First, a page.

On the advice of fellow Domer and former Milwaukee resident Lucy, I drove down to St. Robert Catholic Church in Shorewood, Wisconsin, a handsome Lombard Romanesque structure in dark brick and pale stone that was raised in 1937. When I first saw it, I assumed it was a work of the more high-flying, expansive 1920s; I am even more impressed to discover this rather late date. The website does not specify the architect, but Lucy mentioned it was by the same architect as the National Shrine.
The principal firm on that other project was Maginnis and Walsh, led by the once well-known Charles D. Maginnis. I do not know if he was personally involved on this project, or whether it was some other, associated architect, but perhaps Lucy can comment. While many of my friends tend to not like the Shrine--I like several aspects of it, even some of the dated ones, and mentally edit out the others--it was a late work, and does not compare favorably to the majority of the firm's projects, which were part of that remarkable outburst of ecclesiastical design that marked the period of the turn of the last century to the Second World War in America. That Maginnis is now largely unknown is somewhat surprising.
An emigrant Irishman and colleague of Ralph Adams Cram, while never as famous a polemicist as the Boston Gothicist, he in some ways had even greater professional success, becoming president of the American Institute of Architects from 1937 to 1939 and the recepient of their Gold Medal in 1948. While his work is generally not as well-known as Cram's, it is peculiarly ubiquitous--alterations to Trinity Church's chancel in Boston, the interior of the Basilica in Minneapolis, college campuses everywhere, including many of Notre Dame's dorms, and the chancel of St. Pat's in New York.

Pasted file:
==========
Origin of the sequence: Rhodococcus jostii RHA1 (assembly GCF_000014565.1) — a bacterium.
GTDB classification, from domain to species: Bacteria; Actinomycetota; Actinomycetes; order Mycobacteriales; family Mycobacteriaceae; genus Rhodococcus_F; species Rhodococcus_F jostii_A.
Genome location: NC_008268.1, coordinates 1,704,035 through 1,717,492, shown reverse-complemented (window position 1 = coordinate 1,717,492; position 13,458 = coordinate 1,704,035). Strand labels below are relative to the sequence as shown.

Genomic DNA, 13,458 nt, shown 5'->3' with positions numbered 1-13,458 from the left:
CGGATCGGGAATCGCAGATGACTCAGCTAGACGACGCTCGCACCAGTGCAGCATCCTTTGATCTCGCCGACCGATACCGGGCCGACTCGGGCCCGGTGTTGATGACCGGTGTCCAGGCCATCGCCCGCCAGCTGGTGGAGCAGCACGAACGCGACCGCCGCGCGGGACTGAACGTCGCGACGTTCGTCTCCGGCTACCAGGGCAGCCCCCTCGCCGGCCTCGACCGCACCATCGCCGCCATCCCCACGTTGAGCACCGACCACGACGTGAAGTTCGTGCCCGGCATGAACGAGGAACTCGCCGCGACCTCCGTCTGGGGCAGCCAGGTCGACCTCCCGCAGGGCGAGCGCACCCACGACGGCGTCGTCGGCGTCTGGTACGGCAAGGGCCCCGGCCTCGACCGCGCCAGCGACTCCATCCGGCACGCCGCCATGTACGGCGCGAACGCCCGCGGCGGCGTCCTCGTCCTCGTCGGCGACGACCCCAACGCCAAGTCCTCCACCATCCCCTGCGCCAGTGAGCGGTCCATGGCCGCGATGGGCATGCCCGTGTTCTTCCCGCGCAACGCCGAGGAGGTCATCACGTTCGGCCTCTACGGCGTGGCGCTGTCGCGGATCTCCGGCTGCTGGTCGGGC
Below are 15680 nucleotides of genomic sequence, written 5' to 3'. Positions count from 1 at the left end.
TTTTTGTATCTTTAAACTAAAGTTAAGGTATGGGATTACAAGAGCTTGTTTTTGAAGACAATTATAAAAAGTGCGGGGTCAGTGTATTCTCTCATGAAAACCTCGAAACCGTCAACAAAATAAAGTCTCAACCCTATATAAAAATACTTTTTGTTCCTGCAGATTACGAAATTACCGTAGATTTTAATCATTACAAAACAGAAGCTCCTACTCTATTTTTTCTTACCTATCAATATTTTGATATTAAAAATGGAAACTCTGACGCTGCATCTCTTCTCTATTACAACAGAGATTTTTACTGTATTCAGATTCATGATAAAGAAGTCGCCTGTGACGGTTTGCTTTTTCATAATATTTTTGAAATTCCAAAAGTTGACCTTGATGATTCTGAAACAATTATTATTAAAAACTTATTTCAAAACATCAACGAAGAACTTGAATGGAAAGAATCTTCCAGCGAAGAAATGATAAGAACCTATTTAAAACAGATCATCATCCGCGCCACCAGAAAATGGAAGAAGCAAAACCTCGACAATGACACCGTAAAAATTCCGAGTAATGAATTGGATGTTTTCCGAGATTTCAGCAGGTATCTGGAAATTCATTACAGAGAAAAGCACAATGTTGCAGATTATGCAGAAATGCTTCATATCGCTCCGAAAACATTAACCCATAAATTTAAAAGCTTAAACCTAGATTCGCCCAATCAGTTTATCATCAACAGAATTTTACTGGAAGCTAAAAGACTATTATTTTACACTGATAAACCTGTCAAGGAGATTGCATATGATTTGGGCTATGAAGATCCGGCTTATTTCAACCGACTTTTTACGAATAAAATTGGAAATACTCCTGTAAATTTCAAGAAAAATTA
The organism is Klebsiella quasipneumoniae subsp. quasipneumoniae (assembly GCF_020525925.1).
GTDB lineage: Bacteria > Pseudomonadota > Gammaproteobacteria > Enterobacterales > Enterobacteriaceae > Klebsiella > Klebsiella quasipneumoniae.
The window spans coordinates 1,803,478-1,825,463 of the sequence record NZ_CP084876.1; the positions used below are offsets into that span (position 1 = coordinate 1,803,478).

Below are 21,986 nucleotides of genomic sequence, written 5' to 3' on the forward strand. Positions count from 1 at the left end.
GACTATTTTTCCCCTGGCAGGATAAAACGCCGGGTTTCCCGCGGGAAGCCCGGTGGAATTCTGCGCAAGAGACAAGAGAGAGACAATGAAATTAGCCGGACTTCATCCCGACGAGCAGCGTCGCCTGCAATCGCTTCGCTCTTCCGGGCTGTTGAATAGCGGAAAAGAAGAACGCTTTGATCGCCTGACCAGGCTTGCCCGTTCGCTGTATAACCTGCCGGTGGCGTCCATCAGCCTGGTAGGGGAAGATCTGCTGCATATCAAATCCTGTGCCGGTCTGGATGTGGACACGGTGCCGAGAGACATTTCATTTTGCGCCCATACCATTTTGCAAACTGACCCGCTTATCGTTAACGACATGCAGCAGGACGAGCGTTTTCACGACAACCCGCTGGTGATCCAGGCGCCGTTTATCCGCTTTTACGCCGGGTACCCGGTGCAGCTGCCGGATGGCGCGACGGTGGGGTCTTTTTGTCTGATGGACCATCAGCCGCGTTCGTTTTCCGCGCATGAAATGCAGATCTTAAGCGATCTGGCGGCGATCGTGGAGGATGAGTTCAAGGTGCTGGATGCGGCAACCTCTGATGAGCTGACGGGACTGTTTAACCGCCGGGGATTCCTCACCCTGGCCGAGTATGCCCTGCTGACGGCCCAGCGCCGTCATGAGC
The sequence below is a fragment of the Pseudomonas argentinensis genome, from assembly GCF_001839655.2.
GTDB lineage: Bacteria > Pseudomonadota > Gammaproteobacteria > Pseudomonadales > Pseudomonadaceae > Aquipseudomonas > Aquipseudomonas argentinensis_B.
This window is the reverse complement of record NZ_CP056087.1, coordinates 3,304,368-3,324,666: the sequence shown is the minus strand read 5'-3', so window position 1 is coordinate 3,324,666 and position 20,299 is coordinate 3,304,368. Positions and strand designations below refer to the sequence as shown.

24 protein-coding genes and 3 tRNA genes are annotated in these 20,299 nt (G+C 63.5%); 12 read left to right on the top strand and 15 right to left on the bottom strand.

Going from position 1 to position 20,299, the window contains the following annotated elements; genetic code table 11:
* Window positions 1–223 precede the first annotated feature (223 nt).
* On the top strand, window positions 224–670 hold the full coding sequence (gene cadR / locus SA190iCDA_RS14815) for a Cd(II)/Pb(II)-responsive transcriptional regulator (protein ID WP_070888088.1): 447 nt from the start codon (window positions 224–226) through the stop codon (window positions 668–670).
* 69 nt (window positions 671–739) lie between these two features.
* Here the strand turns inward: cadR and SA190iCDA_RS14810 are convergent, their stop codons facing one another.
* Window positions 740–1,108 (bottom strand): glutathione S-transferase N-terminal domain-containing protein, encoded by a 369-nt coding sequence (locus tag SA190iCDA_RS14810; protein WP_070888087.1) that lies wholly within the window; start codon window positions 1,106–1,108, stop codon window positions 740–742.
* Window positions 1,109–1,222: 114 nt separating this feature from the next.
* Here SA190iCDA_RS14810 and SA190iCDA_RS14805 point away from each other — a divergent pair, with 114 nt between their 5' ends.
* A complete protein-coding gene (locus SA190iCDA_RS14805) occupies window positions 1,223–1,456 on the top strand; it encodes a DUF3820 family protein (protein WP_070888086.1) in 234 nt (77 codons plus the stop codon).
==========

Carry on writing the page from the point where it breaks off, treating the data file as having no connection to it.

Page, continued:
If this church is indeed the firm's work, it certainly is one of their more pleasant projects. While not monumental or heavily ornamental, its detailing and masses are well-articulated and possesses a carefully-edited intellectual thoroughness which surprises us, amid today's budgetary constraints. There are none of the shortcuts of the forties and fifties, though one sees the font of what survives, in abridged form in many later projects of that period. I was unable to get inside but, given the hints of stained glass I saw, hope to remedy that at some point soon.
While not lavish, it is enlivened with carefully-placed touches of marble and a carefully-chosen program of sculpture expressing key figures in the life of St. Robert of Newminster, another surprise. There is always just enough to surprise, in some respects, a trickier proposition than managing a massive spread of decoration. I had expected St. Robert Bellarmine to be the patron, the great Counter-Reformation powerhouse; instead, it was this lesser-known English abbey-building monk, suggesting less the rah-rah Catholicism of the forties than a genteel appeal to pre-reformation Catholic Anglophilia. Though, given the occasional medievalism of the Liturgical Movement, this too, is perhaps less unusual than I might think. A small, anonymous bust taken from the ruins of Newminster sits on a bracket by a canopied side-entrance. The only aspect I don't like as much are the two broad strips of white stone quoining bookending the front elevation, but that is a minor quibble.
Other details, large and small, have a particular appeal--small and strictly speaking unnecessary spires towards the back, a circular apse when a square end might have saved a bit of cash, a massive campanile, all serve to make the difference between better and best--it is a fine example of the Romanesque mood of this period of the Church's life in America, both very much of its era and yet transcending it with remarkable ease.
Thursday, April 16, 2009
by Matthew Alderman